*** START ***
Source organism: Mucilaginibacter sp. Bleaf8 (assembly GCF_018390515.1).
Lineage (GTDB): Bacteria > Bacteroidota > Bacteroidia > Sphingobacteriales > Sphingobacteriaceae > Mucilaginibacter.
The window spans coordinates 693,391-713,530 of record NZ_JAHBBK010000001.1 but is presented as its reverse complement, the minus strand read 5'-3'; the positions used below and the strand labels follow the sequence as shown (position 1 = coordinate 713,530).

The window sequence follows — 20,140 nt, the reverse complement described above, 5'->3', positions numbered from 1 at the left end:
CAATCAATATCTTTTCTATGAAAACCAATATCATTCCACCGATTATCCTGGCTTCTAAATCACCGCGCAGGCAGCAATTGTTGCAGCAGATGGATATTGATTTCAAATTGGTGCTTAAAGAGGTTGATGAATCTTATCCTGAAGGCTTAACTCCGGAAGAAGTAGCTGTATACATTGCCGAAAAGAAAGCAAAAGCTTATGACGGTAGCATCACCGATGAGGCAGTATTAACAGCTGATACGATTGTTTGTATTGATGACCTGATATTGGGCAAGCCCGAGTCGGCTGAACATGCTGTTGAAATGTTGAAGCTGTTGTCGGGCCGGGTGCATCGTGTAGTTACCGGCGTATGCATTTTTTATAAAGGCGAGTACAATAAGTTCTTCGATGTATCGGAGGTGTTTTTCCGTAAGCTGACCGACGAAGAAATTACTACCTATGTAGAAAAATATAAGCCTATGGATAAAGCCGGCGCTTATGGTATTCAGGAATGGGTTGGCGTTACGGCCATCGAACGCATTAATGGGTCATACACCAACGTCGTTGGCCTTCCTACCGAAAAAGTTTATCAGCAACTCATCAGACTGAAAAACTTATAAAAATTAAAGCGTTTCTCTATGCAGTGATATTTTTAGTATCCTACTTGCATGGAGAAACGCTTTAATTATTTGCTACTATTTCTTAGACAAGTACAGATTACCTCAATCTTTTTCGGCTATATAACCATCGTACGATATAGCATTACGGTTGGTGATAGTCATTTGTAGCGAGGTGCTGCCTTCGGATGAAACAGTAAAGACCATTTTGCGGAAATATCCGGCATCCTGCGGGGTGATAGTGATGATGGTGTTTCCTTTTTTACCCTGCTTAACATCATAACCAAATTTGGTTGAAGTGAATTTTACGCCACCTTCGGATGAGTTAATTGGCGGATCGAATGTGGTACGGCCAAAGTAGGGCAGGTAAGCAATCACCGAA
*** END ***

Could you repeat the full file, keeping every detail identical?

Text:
Source organism: Mucilaginibacter sp. Bleaf8 (assembly GCF_018390515.1).
Lineage (GTDB): Bacteria > Bacteroidota > Bacteroidia > Sphingobacteriales > Sphingobacteriaceae > Mucilaginibacter.
The window spans coordinates 693,391-713,530 of record NZ_JAHBBK010000001.1 but is presented as its reverse complement, the minus strand read 5'-3'; the positions used below and the strand labels follow the sequence as shown (position 1 = coordinate 713,530).

The window sequence follows — 20,140 nt, the reverse complement described above, 5'->3', positions numbered from 1 at the left end:
CAATCAATATCTTTTCTATGAAAACCAATATCATTCCACCGATTATCCTGGCTTCTAAATCACCGCGCAGGCAGCAATTGTTGCAGCAGATGGATATTGATTTCAAATTGGTGCTTAAAGAGGTTGATGAATCTTATCCTGAAGGCTTAACTCCGGAAGAAGTAGCTGTATACATTGCCGAAAAGAAAGCAAAAGCTTATGACGGTAGCATCACCGATGAGGCAGTATTAACAGCTGATACGATTGTTTGTATTGATGACCTGATATTGGGCAAGCCCGAGTCGGCTGAACATGCTGTTGAAATGTTGAAGCTGTTGTCGGGCCGGGTGCATCGTGTAGTTACCGGCGTATGCATTTTTTATAAAGGCGAGTACAATAAGTTCTTCGATGTATCGGAGGTGTTTTTCCGTAAGCTGACCGACGAAGAAATTACTACCTATGTAGAAAAATATAAGCCTATGGATAAAGCCGGCGCTTATGGTATTCAGGAATGGGTTGGCGTTACGGCCATCGAACGCATTAATGGGTCATACACCAACGTCGTTGGCCTTCCTACCGAAAAAGTTTATCAGCAACTCATCAGACTGAAAAACTTATAAAAATTAAAGCGTTTCTCTATGCAGTGATATTTTTAGTATCCTACTTGCATGGAGAAACGCTTTAATTATTTGCTACTATTTCTTAGACAAGTACAGATTACCTCAATCTTTTTCGGCTATATAACCATCGTACGATATAGCATTACGGTTGGTGATAGTCATTTGTAGCGAGGTGCTGCCTTCGGATGAAACAGTAAAGACCATTTTGCGGAAATATCCGGCATCCTGCGGGGTGATAGTGATGATGGTGTTTCCTTTTTTACCCTGCTTAACATCATAACCAAATTTGGTTGAAGTGAATTTTACGCCACCTTCGGATGAGTTAATTGGCGGATCGAATGTGGTACGGCCAAAGTAGGGCAGGTAAGCAATCACCGAA